Applying this definition to our asset in some examples:
  • Compared with the benchmark SPY (5.61 ) in the period of the last 5 years, the Ulcer Index of 26 of iShares MSCI Poland ETF is larger, thus worse.
  • Looking at Downside risk index in of 19 in the period of the last 3 years, we see it is relatively greater, thus worse in comparison to SPY (6.08 ).

MaxDD:

'Maximum drawdown is defined as the peak-to-trough decline of an investment during a specific period. It is usually quoted as a percentage of the peak value. The maximum drawdown can be calculated based on absolute returns, in order to identify strategies that suffer less during market downturns, such as low-volatility strategies. However, the maximum drawdown can also be calculated based on returns relative to a benchmark index, for identifying strategies that show steady outperformance over time.'

Which means for our asset as example:
  • Compared with the benchmark SPY (-33.7 days) in the period of the last 5 years, the maximum DrawDown of -56.9 days of iShares MSCI Poland ETF is smaller, thus worse.
  • During the last 3 years, the maximum DrawDown is -47.8 days, which is lower, thus worse than the value of -33.7 days from the benchmark.

MaxDuration:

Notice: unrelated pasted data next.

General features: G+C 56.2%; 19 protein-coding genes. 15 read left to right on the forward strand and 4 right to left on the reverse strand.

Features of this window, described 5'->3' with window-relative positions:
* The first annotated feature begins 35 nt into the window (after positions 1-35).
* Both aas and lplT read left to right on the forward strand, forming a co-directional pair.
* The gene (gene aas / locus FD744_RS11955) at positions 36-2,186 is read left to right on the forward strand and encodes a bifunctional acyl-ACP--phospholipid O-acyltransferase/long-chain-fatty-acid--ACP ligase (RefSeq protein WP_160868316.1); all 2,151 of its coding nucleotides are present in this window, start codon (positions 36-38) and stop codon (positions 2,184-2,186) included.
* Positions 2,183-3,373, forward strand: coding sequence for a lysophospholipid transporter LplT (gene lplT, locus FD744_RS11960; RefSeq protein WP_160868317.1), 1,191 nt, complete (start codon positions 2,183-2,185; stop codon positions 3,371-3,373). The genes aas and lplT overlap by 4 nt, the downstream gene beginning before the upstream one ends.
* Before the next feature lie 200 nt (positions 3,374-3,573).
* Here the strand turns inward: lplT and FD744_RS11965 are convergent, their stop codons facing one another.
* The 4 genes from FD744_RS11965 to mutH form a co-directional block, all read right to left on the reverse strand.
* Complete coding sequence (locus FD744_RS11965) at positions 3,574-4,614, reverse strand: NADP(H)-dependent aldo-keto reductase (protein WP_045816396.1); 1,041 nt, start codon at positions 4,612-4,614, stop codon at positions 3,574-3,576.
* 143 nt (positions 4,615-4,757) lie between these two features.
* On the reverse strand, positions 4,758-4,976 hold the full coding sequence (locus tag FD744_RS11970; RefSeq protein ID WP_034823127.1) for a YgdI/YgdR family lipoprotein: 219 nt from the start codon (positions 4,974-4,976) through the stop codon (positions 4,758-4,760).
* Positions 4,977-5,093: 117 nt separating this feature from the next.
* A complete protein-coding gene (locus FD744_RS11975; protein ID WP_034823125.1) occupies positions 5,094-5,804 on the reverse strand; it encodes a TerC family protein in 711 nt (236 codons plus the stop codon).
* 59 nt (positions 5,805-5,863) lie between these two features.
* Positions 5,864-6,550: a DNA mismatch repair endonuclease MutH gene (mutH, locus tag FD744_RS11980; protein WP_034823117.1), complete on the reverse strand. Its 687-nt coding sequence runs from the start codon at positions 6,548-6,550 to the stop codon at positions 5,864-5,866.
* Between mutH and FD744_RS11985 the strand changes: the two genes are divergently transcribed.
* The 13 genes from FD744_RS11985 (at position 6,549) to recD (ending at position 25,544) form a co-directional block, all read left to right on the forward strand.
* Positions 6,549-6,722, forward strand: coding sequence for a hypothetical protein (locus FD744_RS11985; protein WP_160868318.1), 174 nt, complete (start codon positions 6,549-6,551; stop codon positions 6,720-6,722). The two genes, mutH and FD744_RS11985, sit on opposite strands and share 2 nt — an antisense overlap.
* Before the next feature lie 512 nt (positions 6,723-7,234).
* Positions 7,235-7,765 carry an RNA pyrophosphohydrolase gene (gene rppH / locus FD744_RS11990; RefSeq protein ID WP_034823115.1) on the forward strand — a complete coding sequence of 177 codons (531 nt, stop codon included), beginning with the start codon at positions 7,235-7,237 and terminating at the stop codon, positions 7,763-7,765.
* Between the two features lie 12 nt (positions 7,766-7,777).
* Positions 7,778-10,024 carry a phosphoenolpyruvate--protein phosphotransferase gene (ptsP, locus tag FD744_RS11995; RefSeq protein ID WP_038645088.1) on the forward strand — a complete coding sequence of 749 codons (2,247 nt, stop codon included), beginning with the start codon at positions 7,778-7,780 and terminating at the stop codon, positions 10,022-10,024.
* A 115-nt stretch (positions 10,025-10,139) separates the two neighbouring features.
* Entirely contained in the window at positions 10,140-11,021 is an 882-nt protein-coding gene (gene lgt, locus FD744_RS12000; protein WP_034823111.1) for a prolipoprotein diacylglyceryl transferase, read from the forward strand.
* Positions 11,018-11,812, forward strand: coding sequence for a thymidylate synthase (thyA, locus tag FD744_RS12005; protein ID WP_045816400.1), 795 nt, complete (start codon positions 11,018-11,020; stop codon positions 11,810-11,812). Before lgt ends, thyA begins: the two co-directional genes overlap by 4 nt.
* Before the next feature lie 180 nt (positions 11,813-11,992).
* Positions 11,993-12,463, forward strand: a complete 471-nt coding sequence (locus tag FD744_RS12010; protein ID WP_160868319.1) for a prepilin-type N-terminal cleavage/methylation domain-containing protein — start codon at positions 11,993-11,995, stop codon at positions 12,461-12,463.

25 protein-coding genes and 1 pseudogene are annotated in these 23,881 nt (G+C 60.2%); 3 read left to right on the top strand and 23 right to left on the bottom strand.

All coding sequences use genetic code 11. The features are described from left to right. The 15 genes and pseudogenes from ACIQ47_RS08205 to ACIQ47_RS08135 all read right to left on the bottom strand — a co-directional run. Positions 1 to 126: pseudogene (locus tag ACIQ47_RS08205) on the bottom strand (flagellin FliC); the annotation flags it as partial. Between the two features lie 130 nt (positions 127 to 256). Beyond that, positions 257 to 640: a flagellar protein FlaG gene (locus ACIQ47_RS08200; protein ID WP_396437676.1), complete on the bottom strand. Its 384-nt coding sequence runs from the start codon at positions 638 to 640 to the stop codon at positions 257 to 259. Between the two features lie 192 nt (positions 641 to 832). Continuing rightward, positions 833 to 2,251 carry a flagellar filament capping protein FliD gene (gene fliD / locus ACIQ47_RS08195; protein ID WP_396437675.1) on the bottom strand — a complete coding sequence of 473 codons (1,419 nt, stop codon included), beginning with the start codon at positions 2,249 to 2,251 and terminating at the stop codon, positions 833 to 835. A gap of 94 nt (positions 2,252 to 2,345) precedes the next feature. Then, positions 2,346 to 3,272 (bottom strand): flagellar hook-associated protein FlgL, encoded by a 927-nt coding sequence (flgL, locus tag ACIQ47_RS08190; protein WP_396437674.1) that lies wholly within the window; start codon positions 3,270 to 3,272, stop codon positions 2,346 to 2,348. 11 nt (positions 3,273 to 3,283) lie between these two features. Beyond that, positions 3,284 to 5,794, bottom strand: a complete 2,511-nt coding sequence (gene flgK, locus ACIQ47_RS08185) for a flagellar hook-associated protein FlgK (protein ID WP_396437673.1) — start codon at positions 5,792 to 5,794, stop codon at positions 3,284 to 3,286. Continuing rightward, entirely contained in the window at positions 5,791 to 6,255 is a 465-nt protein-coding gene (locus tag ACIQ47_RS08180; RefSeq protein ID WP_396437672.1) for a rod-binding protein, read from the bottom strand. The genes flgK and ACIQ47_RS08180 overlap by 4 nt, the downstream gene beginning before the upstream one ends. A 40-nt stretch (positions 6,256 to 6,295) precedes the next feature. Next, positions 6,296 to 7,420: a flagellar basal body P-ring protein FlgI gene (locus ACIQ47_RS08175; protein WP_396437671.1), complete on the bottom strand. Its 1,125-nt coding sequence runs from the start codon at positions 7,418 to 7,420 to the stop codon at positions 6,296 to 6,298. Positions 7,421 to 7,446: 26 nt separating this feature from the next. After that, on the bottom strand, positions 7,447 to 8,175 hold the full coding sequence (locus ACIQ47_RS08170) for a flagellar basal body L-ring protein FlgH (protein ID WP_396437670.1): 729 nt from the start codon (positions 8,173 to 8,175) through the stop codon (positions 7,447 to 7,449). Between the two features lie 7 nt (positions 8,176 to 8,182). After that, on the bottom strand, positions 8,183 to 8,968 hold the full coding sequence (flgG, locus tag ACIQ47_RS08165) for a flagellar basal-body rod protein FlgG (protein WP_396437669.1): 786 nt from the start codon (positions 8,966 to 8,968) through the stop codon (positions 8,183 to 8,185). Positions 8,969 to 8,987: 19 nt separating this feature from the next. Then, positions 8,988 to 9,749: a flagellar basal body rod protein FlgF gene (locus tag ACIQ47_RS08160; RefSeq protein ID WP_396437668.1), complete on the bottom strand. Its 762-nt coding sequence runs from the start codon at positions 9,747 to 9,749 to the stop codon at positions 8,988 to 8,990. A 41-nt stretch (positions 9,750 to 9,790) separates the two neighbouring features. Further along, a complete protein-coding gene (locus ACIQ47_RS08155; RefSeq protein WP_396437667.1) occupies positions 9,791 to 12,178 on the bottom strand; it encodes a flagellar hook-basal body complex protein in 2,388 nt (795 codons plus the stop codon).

'The Drawdown Duration is the length of any peak to peak period, or the time between new equity highs. The Max Drawdown Duration is the worst (the maximum/longest) amount of time an investment has seen between peaks (equity highs) in days.'

Using this definition on our asset we see for example:
  • The maximum days under water over 5 years of iShares MSCI Poland ETF is 1008 days, which is higher, thus worse compared to the benchmark SPY (139 days) in the same period.
  • Looking at maximum days under water in of 649 days in the period of the last 3 years, we see it is relatively larger, thus worse in comparison to SPY (119 days).

AveDuration:

'The Average Drawdown Duration is an extension of the Maximum Drawdown. However, this metric does not explain the drawdown in dollars or percentages, rather in days, weeks, or months. The Avg Drawdown Duration is the average amount of time an investment has seen between peaks (equity highs), or in other terms the average of time under water of all drawdowns. So in contrast to the Maximum duration it does not measure only one drawdown event but calculates the average of all.'

Which means for our asset as example:
  • Compared with the benchmark SPY (32 days) in the period of the last 5 years, the average days below previous high of 424 days of iShares MSCI Poland ETF is higher, thus worse.
  • During the last 3 years, the average time in days below previous high water mark is 286 days, which is higher, thus worse than the value of 22 days from the benchmark.

Performance (YTD)

Historical returns have been extended using synthetic data.

Allocations ()

Allocations

Returns (%)

  • Note that yearly returns do not equal the sum of monthly returns due to compounding.
  • Performance results of iShares MSCI Poland ETF are hypothetical, do not account for slippage, fees or taxes, and are based on backtesting, which has many inherent limitations, some of which are described in our Terms of Use.